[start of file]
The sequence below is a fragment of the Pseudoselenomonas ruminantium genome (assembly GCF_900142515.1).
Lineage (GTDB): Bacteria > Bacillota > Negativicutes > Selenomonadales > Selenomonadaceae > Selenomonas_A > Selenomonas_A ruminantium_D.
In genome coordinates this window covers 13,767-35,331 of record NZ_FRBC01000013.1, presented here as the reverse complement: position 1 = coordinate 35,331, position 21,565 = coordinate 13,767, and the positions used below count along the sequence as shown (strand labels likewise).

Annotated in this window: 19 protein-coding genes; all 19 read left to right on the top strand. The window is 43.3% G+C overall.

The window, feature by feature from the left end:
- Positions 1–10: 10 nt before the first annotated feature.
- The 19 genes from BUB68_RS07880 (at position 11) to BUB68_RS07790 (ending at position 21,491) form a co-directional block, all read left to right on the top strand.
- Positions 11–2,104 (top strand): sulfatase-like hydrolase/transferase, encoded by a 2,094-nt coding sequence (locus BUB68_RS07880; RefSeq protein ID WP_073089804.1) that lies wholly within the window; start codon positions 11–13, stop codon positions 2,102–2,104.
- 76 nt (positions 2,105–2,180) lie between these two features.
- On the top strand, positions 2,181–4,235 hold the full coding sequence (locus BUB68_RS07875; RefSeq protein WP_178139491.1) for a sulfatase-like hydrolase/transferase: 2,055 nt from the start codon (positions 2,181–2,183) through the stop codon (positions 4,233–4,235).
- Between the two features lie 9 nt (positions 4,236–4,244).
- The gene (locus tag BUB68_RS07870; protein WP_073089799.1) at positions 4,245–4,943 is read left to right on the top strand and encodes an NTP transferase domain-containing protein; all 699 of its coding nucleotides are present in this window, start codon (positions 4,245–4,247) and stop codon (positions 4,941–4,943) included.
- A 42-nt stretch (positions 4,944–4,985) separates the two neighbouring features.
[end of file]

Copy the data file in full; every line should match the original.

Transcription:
The sequence below is a fragment of the Pseudoselenomonas ruminantium genome (assembly GCF_900142515.1).
Lineage (GTDB): Bacteria > Bacillota > Negativicutes > Selenomonadales > Selenomonadaceae > Selenomonas_A > Selenomonas_A ruminantium_D.
In genome coordinates this window covers 13,767-35,331 of record NZ_FRBC01000013.1, presented here as the reverse complement: position 1 = coordinate 35,331, position 21,565 = coordinate 13,767, and the positions used below count along the sequence as shown (strand labels likewise).

Annotated in this window: 19 protein-coding genes; all 19 read left to right on the top strand. The window is 43.3% G+C overall.

The window, feature by feature from the left end:
- Positions 1–10: 10 nt before the first annotated feature.
- The 19 genes from BUB68_RS07880 (at position 11) to BUB68_RS07790 (ending at position 21,491) form a co-directional block, all read left to right on the top strand.
- Positions 11–2,104 (top strand): sulfatase-like hydrolase/transferase, encoded by a 2,094-nt coding sequence (locus BUB68_RS07880; RefSeq protein ID WP_073089804.1) that lies wholly within the window; start codon positions 11–13, stop codon positions 2,102–2,104.
- 76 nt (positions 2,105–2,180) lie between these two features.
- On the top strand, positions 2,181–4,235 hold the full coding sequence (locus BUB68_RS07875; RefSeq protein WP_178139491.1) for a sulfatase-like hydrolase/transferase: 2,055 nt from the start codon (positions 2,181–2,183) through the stop codon (positions 4,233–4,235).
- Between the two features lie 9 nt (positions 4,236–4,244).
- The gene (locus tag BUB68_RS07870; protein WP_073089799.1) at positions 4,245–4,943 is read left to right on the top strand and encodes an NTP transferase domain-containing protein; all 699 of its coding nucleotides are present in this window, start codon (positions 4,245–4,247) and stop codon (positions 4,941–4,943) included.
- A 42-nt stretch (positions 4,944–4,985) separates the two neighbouring features.